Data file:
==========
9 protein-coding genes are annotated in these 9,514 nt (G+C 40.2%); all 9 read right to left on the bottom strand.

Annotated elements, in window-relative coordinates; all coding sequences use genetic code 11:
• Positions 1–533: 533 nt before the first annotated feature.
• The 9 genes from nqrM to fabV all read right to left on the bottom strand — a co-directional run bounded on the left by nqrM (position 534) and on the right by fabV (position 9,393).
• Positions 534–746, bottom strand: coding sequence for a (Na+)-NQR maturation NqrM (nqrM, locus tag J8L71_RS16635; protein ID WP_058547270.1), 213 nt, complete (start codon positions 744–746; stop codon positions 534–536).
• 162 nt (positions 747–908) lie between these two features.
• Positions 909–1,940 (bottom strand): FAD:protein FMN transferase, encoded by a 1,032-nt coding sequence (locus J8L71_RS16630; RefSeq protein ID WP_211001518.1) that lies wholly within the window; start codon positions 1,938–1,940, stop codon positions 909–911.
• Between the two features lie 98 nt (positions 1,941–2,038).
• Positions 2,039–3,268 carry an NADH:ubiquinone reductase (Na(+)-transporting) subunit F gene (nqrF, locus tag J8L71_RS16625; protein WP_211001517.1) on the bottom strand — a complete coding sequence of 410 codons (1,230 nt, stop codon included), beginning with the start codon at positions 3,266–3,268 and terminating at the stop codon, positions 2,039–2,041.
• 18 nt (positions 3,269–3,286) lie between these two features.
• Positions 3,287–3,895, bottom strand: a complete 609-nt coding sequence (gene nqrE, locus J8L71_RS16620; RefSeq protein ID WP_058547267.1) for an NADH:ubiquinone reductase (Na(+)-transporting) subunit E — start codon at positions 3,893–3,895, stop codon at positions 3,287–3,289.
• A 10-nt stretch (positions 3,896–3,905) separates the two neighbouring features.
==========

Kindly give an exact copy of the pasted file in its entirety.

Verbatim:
9 protein-coding genes are annotated in these 9,514 nt (G+C 40.2%); all 9 read right to left on the bottom strand.

Annotated elements, in window-relative coordinates; all coding sequences use genetic code 11:
• Positions 1–533: 533 nt before the first annotated feature.
• The 9 genes from nqrM to fabV all read right to left on the bottom strand — a co-directional run bounded on the left by nqrM (position 534) and on the right by fabV (position 9,393).
• Positions 534–746, bottom strand: coding sequence for a (Na+)-NQR maturation NqrM (nqrM, locus tag J8L71_RS16635; protein ID WP_058547270.1), 213 nt, complete (start codon positions 744–746; stop codon positions 534–536).
• 162 nt (positions 747–908) lie between these two features.
• Positions 909–1,940 (bottom strand): FAD:protein FMN transferase, encoded by a 1,032-nt coding sequence (locus J8L71_RS16630; RefSeq protein ID WP_211001518.1) that lies wholly within the window; start codon positions 1,938–1,940, stop codon positions 909–911.
• Between the two features lie 98 nt (positions 1,941–2,038).
• Positions 2,039–3,268 carry an NADH:ubiquinone reductase (Na(+)-transporting) subunit F gene (nqrF, locus tag J8L71_RS16625; protein WP_211001517.1) on the bottom strand — a complete coding sequence of 410 codons (1,230 nt, stop codon included), beginning with the start codon at positions 3,266–3,268 and terminating at the stop codon, positions 2,039–2,041.
• 18 nt (positions 3,269–3,286) lie between these two features.
• Positions 3,287–3,895, bottom strand: a complete 609-nt coding sequence (gene nqrE, locus J8L71_RS16620; RefSeq protein ID WP_058547267.1) for an NADH:ubiquinone reductase (Na(+)-transporting) subunit E — start codon at positions 3,893–3,895, stop codon at positions 3,287–3,289.
• A 10-nt stretch (positions 3,896–3,905) separates the two neighbouring features.